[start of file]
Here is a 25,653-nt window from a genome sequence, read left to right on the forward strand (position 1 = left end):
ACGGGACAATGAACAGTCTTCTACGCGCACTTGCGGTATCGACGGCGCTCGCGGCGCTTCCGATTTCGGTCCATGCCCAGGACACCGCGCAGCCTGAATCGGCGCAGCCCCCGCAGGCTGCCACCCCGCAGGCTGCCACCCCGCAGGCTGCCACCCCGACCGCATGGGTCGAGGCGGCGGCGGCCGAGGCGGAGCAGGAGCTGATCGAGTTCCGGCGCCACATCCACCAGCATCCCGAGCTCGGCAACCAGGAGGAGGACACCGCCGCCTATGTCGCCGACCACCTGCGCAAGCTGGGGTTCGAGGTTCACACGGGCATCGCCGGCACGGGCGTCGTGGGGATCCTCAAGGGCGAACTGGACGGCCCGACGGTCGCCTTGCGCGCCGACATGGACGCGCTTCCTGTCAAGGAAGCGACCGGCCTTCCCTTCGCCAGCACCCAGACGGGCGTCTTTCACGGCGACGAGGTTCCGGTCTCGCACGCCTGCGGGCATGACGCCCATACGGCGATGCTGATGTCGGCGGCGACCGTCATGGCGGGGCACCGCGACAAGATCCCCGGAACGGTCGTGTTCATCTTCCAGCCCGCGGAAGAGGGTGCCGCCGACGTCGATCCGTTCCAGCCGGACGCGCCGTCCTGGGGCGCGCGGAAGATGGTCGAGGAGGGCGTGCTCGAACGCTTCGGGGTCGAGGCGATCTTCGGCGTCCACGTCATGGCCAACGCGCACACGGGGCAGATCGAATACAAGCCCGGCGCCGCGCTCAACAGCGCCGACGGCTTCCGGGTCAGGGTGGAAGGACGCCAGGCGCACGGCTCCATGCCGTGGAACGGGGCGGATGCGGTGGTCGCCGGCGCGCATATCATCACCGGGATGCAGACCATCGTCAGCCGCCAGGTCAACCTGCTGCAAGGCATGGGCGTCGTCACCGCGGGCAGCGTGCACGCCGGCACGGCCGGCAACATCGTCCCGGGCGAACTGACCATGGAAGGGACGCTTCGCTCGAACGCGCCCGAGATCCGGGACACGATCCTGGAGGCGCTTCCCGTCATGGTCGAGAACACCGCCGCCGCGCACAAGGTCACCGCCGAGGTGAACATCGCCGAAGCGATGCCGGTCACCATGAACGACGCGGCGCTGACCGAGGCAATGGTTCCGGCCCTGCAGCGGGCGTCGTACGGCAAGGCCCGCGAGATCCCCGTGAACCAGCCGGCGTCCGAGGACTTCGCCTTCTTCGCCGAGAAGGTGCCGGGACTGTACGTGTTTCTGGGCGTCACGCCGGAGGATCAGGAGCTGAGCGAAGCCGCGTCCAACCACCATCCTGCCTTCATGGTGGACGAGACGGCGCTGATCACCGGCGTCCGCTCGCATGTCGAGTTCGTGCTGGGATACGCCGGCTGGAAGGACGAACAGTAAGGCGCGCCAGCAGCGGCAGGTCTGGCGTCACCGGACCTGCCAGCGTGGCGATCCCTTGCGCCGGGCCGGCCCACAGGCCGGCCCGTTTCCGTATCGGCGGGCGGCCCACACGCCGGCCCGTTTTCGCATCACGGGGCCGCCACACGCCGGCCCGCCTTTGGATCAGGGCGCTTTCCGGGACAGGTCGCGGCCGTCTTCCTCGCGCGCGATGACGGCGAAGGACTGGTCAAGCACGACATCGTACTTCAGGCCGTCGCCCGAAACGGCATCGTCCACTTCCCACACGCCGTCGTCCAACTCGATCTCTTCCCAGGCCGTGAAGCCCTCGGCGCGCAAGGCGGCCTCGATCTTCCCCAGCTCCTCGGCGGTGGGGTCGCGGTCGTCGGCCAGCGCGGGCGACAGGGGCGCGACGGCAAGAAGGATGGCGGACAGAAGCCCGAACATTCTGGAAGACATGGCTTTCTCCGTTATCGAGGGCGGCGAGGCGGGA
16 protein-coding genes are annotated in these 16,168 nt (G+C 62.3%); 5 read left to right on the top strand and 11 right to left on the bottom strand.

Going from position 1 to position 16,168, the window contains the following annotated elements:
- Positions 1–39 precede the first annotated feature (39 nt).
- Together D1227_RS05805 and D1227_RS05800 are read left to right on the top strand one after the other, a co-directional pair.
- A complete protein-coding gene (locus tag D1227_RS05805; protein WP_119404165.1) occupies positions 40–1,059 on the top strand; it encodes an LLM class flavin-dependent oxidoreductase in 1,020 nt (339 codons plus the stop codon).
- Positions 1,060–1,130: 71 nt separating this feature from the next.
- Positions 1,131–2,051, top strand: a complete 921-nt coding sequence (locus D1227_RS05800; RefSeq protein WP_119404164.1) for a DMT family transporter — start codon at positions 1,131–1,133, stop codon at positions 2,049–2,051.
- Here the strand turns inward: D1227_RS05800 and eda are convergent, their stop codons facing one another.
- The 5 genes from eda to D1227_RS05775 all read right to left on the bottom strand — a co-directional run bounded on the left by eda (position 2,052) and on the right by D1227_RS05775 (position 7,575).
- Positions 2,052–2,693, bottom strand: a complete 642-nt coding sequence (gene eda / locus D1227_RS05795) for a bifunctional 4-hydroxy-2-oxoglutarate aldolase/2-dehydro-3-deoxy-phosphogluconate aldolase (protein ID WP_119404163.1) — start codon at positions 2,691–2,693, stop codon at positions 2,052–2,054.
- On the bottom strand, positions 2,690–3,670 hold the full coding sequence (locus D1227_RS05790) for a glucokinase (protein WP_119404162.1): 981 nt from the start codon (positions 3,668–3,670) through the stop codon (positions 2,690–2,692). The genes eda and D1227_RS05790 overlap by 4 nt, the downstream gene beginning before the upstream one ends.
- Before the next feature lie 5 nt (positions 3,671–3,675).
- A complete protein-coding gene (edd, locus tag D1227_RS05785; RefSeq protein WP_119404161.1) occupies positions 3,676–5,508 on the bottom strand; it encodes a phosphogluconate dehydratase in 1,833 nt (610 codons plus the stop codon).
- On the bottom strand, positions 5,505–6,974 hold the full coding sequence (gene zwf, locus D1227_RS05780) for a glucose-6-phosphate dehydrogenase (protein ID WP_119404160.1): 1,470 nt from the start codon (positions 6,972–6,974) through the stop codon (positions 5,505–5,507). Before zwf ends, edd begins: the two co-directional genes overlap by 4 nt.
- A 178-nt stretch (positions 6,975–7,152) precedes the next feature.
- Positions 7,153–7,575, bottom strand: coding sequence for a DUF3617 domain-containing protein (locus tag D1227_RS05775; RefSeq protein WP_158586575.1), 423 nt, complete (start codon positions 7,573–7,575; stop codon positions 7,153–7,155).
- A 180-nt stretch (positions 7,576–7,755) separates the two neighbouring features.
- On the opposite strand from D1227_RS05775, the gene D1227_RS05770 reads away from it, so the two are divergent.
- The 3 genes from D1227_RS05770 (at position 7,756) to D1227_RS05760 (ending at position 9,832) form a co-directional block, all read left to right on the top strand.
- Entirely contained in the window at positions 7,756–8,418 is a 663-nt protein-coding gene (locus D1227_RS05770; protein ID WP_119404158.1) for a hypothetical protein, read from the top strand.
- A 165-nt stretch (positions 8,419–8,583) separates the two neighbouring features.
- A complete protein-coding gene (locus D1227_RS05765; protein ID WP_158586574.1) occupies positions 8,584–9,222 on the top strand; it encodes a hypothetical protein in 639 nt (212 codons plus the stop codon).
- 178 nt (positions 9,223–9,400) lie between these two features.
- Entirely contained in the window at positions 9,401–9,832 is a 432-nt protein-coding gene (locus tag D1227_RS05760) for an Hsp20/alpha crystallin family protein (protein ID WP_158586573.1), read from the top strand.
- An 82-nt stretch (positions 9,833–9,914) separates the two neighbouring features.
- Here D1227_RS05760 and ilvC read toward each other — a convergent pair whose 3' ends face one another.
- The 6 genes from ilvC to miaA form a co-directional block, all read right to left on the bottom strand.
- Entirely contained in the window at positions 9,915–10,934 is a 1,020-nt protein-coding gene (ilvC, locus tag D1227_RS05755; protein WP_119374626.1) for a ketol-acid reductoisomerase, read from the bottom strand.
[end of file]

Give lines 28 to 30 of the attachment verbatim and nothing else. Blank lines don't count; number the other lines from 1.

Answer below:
- Here D1227_RS05760 and ilvC read toward each other — a convergent pair whose 3' ends face one another.
- The 6 genes from ilvC to miaA form a co-directional block, all read right to left on the bottom strand.
- Entirely contained in the window at positions 9,915–10,934 is a 1,020-nt protein-coding gene (ilvC, locus tag D1227_RS05755; protein WP_119374626.1) for a ketol-acid reductoisomerase, read from the bottom strand.